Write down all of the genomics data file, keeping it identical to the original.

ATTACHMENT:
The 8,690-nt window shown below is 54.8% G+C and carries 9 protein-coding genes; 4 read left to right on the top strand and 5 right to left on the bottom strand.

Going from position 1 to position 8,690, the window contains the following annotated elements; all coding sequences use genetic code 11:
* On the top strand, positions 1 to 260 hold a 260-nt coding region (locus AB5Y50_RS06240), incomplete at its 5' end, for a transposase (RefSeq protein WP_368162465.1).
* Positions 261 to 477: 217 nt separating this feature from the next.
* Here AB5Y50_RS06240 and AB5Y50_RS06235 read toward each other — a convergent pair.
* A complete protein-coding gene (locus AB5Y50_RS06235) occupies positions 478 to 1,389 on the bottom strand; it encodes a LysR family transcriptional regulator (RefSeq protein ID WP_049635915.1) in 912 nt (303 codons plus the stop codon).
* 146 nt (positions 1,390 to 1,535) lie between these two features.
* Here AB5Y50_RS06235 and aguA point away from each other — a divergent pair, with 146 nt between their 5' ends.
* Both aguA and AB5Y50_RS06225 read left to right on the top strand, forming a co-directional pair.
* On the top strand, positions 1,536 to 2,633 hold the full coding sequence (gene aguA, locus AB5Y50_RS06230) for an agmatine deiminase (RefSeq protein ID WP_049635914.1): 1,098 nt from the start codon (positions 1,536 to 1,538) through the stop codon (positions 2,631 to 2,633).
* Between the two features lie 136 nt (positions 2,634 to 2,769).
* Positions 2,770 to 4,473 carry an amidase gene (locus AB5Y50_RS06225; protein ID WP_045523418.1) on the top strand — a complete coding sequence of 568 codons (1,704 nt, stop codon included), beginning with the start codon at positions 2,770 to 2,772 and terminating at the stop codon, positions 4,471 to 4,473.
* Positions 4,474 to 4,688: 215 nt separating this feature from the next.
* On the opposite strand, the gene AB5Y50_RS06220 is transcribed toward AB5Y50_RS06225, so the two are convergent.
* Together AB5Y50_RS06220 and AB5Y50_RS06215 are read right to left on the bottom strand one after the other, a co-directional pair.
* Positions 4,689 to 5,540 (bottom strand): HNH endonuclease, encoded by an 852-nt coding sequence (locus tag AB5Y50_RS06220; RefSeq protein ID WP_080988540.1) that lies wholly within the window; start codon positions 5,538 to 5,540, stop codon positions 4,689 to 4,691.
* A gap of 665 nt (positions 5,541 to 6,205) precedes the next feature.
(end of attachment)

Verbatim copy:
The 8,690-nt window shown below is 54.8% G+C and carries 9 protein-coding genes; 4 read left to right on the top strand and 5 right to left on the bottom strand.

Going from position 1 to position 8,690, the window contains the following annotated elements; all coding sequences use genetic code 11:
* On the top strand, positions 1 to 260 hold a 260-nt coding region (locus AB5Y50_RS06240), incomplete at its 5' end, for a transposase (RefSeq protein WP_368162465.1).
* Positions 261 to 477: 217 nt separating this feature from the next.
* Here AB5Y50_RS06240 and AB5Y50_RS06235 read toward each other — a convergent pair.
* A complete protein-coding gene (locus AB5Y50_RS06235) occupies positions 478 to 1,389 on the bottom strand; it encodes a LysR family transcriptional regulator (RefSeq protein ID WP_049635915.1) in 912 nt (303 codons plus the stop codon).
* 146 nt (positions 1,390 to 1,535) lie between these two features.
* Here AB5Y50_RS06235 and aguA point away from each other — a divergent pair, with 146 nt between their 5' ends.
* Both aguA and AB5Y50_RS06225 read left to right on the top strand, forming a co-directional pair.
* On the top strand, positions 1,536 to 2,633 hold the full coding sequence (gene aguA, locus AB5Y50_RS06230) for an agmatine deiminase (RefSeq protein ID WP_049635914.1): 1,098 nt from the start codon (positions 1,536 to 1,538) through the stop codon (positions 2,631 to 2,633).
* Between the two features lie 136 nt (positions 2,634 to 2,769).
* Positions 2,770 to 4,473 carry an amidase gene (locus AB5Y50_RS06225; protein ID WP_045523418.1) on the top strand — a complete coding sequence of 568 codons (1,704 nt, stop codon included), beginning with the start codon at positions 2,770 to 2,772 and terminating at the stop codon, positions 4,471 to 4,473.
* Positions 4,474 to 4,688: 215 nt separating this feature from the next.
* On the opposite strand, the gene AB5Y50_RS06220 is transcribed toward AB5Y50_RS06225, so the two are convergent.
* Together AB5Y50_RS06220 and AB5Y50_RS06215 are read right to left on the bottom strand one after the other, a co-directional pair.
* Positions 4,689 to 5,540 (bottom strand): HNH endonuclease, encoded by an 852-nt coding sequence (locus tag AB5Y50_RS06220; RefSeq protein ID WP_080988540.1) that lies wholly within the window; start codon positions 5,538 to 5,540, stop codon positions 4,689 to 4,691.
* A gap of 665 nt (positions 5,541 to 6,205) precedes the next feature.